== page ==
Tatton Park, Cheshire. July 2nd & 3rd. Words: Ben Klemenzson, Photography: Ben Klemenzson & Gary Chapman
This year’s show season seems to be a tale of weather, or to be more specific, weather forecasts, their inaccuracy and subsequent impact on attendance. The forecast for the Stars & Stripes show for Saturday was, to put it simply, pretty diabolical, predicting, right up until the morning of the show, heavy downpours throughout the day. Indeed, some rain did make an appearance in the morning, but Ironically Saturday turned out to be the sunnier and warmer day of the two.
The reason why this matters is because it’s based on these forecasts that participants, particularly those travelling any distance, make their choices on whether to attend or not. So, whilst Saturday actually ended up having the better weather, it had lower attendance, whilst Sunday, with poorer weather (but a better forecast!) had better attendance…
Still, poor or inaccurate forecasts or not, it didn’t deter most folks from turning up and the sheer variety of types of vehicles that this event attracts still proves to be its trump card. Whatever type of American vehicle you like, you can more or less guarantee there will be one of them there, from Harleys, to motorhomes to military vehicles and just about every era or type of American car or pick-up imagninable.
Nothing could be more American than a ’57 Chevy and one making its debut from Ireland was the beautiful black Bel Air which had been restored by Steven Omagh for his father Derek from County Tyrone for his birthday… Now that’s what you call a birthday present! Local lad Tom Newey from Hartford in Cheshire had brought along his ’58 Cadillac which he uses as a daily driver: “Tesco’s, McDonalds… I use it to go everywhere!” he laughed. A bit more Sixties was the ’67 Buick Wildcat belonging to Mathew Monk, up from the Midlands who drives the car all over the country (we spotted it at the NSRA Southern Swap meet earlier in the year,) but a ‘For Sale’ sign on it suggests he may be hankering after some new wheels…
Steve Taylor is a familiar face on the American car scene in this country and he has had no fewer than four cars in the Car of the Year finals over the years. Whilst recent years have seen forays into two-wheeled Americana in the shape of Harley Davidsons, this year he seems to have returned back to what he loves best: classic Corvettes. Although, this isn’t just any ordinary 1973 Corvette, but one with a Reher Morrison (Nascar engine builders) racing engine good for 500 to 550bhp. This is one awesome bit of kit as the upgrades also include C6 Corvette brakes and Shark Bite racing suspension underneath.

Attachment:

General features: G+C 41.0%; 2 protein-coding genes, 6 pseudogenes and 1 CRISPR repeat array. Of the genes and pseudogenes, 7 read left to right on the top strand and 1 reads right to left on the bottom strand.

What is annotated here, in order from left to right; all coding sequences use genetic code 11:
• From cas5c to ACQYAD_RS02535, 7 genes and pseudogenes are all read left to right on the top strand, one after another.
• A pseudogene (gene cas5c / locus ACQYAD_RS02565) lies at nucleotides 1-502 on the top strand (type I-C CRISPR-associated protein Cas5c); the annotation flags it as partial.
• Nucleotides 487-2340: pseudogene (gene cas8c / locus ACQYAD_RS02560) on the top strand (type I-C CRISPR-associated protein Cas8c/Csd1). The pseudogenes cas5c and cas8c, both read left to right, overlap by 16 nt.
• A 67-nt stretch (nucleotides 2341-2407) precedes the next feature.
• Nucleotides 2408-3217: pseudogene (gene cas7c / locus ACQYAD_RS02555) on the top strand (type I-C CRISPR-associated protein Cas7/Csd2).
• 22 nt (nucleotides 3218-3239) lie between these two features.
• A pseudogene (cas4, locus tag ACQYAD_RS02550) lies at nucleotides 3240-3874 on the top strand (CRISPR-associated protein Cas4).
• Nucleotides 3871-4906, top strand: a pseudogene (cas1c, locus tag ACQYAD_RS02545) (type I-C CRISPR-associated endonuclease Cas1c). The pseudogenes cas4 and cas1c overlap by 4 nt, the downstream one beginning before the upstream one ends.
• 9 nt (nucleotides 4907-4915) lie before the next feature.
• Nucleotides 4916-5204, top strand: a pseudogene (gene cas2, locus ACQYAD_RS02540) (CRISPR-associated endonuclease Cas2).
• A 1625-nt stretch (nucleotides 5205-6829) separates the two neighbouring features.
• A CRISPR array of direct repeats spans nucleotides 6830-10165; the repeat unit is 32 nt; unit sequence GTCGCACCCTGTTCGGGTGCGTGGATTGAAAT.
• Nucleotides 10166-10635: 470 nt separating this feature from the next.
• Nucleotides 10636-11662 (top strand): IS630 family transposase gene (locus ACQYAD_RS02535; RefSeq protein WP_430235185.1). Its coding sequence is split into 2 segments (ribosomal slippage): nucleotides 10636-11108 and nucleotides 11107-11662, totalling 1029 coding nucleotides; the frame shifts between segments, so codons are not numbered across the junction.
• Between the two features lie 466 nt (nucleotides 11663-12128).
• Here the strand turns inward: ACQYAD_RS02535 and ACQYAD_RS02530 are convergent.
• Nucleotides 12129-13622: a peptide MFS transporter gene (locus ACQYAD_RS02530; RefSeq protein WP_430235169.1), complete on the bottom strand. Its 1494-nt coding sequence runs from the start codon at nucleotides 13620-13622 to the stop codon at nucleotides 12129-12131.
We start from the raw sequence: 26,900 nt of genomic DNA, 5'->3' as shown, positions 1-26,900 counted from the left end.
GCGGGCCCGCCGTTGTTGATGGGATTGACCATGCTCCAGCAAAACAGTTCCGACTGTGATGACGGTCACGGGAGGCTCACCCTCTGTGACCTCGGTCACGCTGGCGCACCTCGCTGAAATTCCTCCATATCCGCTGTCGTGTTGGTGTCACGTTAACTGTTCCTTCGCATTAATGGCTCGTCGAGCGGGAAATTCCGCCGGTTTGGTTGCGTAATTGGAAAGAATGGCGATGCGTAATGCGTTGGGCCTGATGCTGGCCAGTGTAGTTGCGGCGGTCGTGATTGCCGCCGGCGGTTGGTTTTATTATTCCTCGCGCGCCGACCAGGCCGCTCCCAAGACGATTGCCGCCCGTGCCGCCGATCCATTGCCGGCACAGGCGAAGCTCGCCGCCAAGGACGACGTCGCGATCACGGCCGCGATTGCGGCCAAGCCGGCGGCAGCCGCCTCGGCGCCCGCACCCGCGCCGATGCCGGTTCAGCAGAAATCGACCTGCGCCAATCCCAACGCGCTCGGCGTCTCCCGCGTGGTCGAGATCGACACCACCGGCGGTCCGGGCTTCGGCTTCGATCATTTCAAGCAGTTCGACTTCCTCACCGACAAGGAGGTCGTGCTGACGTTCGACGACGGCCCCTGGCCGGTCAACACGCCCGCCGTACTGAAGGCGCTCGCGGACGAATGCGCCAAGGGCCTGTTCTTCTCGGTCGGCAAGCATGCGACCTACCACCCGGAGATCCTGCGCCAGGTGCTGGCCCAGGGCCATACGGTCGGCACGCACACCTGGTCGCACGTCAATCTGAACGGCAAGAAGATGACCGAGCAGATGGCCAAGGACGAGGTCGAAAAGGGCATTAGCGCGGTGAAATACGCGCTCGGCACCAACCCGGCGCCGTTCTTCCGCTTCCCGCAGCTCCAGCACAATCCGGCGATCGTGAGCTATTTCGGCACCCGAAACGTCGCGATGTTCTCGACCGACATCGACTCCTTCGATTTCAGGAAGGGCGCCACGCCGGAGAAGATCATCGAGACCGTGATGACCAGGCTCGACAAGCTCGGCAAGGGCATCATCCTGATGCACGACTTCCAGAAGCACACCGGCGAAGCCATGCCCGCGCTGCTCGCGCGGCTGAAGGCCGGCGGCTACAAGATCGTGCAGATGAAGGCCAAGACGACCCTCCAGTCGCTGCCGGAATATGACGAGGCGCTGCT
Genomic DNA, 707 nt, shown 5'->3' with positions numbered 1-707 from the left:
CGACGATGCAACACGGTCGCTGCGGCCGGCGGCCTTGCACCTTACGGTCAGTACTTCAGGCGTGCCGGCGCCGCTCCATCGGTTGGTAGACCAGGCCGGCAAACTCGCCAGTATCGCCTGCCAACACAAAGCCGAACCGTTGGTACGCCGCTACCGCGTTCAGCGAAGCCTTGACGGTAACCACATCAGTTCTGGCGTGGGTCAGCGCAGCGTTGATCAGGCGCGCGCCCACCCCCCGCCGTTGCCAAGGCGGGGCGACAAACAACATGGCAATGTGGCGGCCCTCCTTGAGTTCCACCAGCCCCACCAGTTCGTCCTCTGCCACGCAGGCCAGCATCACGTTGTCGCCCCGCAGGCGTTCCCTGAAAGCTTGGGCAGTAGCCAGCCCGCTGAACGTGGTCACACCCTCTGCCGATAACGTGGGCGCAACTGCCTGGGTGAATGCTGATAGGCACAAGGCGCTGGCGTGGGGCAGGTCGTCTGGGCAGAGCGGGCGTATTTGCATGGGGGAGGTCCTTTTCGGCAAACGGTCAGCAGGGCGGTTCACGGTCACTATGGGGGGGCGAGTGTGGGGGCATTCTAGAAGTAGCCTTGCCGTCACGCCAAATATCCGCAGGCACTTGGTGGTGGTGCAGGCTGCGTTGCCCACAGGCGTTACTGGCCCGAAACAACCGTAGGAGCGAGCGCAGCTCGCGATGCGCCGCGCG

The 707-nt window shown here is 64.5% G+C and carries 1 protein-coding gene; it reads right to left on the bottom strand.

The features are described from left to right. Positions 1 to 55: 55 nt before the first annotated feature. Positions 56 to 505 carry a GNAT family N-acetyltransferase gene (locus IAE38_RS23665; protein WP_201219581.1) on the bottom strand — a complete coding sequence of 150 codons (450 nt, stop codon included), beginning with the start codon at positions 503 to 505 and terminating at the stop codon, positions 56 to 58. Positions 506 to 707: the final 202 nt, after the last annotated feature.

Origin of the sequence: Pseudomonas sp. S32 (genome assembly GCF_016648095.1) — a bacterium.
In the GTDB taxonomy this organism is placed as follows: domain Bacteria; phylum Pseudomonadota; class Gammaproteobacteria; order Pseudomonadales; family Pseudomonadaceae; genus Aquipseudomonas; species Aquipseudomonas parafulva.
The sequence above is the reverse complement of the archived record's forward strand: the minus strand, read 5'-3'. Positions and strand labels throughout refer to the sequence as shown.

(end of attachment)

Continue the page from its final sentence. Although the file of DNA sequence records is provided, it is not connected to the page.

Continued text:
But if it was eye-catching cars that float your boat, few were more remarkable than the 1937 Boat tail Packard belonging to Graham Taylor from Stoke on Trent. Originally it’s believed the car would have been a limousine, but it was found abandoned in a field in Devon with radio equipment in the back, which lends some credence to the belief/suggestion that it may have had some connection with Bletchley Park during the War. Graham, who runs a fish and chip shop, has hand crafted the exquisite boat-tail body.
Of course, the Classic American Stars and Stripes isn’t just about concours or one-off unique vehicles, but good solid to goodness American cars, some of which are peoples’ daily drivers or only vehicle. And it’s always nice to see cars like that, take for instance Ian Greenall’s 1976 Ford Torino Elite which despite looking like a louche Seventies barge, actually packs a 460 cu in motor, hooked up to a C6 ’box and a 3.7:1 diff out back.
Kingstown Shipping Car of the Year
The winner of the second heat of the Kingstown Shipping Car of the Year competition should look familiar to most readers, as it has swept the board in terms of trophies and accolades up and down the country, most recently winning the Fins & Chrome class at the London Concours. Owner Steve Sullivan set himself the task of basically recreating what a brand-new 1958 Cadillac Sedan De Ville would be like in a Cadillac Showroom in the fall of 1957, when the car would have been fresh off the production line.
The level of detail that Steve has gone into in ‘creating’ this car has many folks wondering if Cadillacs could actually have been this good when they were new, or if this is a whole new level of attention to detail, unseen in all but the highest levels of concours competition. We look forward to welcoming Steve with the other Car of the Year heat winners, on the Classic American stand at the NEC Classic Motor Show in November.
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